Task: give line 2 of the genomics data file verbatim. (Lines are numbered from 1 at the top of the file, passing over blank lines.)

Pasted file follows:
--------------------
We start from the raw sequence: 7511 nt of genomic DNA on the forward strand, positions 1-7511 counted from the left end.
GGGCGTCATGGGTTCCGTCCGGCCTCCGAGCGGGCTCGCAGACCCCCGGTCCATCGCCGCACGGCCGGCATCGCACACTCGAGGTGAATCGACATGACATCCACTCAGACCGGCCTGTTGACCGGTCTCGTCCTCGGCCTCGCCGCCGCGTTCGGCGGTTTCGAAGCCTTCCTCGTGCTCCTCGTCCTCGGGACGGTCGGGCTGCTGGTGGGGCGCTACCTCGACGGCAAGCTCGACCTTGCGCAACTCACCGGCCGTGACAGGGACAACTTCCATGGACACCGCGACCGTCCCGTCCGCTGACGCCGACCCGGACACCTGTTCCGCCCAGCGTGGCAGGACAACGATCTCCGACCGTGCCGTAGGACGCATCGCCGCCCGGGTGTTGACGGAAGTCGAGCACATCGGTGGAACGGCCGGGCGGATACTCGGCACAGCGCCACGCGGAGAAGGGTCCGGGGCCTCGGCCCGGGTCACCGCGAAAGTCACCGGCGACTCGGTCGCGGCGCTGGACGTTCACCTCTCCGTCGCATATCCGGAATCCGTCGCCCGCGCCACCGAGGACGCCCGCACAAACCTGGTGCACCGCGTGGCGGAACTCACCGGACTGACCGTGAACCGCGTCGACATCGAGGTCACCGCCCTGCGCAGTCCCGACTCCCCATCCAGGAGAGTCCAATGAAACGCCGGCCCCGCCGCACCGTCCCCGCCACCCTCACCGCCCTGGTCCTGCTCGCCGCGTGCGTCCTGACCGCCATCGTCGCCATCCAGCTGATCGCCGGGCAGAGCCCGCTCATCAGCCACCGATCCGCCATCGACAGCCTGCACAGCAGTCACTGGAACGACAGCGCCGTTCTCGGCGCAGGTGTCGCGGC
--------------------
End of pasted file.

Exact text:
GGGCGTCATGGGTTCCGTCCGGCCTCCGAGCGGGCTCGCAGACCCCCGGTCCATCGCCGCACGGCCGGCATCGCACACTCGAGGTGAATCGACATGACATCCACTCAGACCGGCCTGTTGACCGGTCTCGTCCTCGGCCTCGCCGCCGCGTTCGGCGGTTTCGAAGCCTTCCTCGTGCTCCTCGTCCTCGGGACGGTCGGGCTGCTGGTGGGGCGCTACCTCGACGGCAAGCTCGACCTTGCGCAACTCACCGGCCGTGACAGGGACAACTTCCATGGACACCGCGACCGTCCCGTCCGCTGACGCCGACCCGGACACCTGTTCCGCCCAGCGTGGCAGGACAACGATCTCCGACCGTGCCGTAGGACGCATCGCCGCCCGGGTGTTGACGGAAGTCGAGCACATCGGTGGAACGGCCGGGCGGATACTCGGCACAGCGCCACGCGGAGAAGGGTCCGGGGCCTCGGCCCGGGTCACCGCGAAAGTCACCGGCGACTCGGTCGCGGCGCTGGACGTTCACCTCTCCGTCGCATATCCGGAATCCGTCGCCCGCGCCACCGAGGACGCCCGCACAAACCTGGTGCACCGCGTGGCGGAACTCACCGGACTGACCGTGAACCGCGTCGACATCGAGGTCACCGCCCTGCGCAGTCCCGACTCCCCATCCAGGAGAGTCCAATGAAACGCCGGCCCCGCCGCACCGTCCCCGCCACCCTCACCGCCCTGGTCCTGCTCGCCGCGTGCGTCCTGACCGCCATCGTCGCCATCCAGCTGATCGCCGGGCAGAGCCCGCTCATCAGCCACCGATCCGCCATCGACAGCCTGCACAGCAGTCACTGGAACGACAGCGCCGTTCTCGGCGCAGGTGTCGCGGC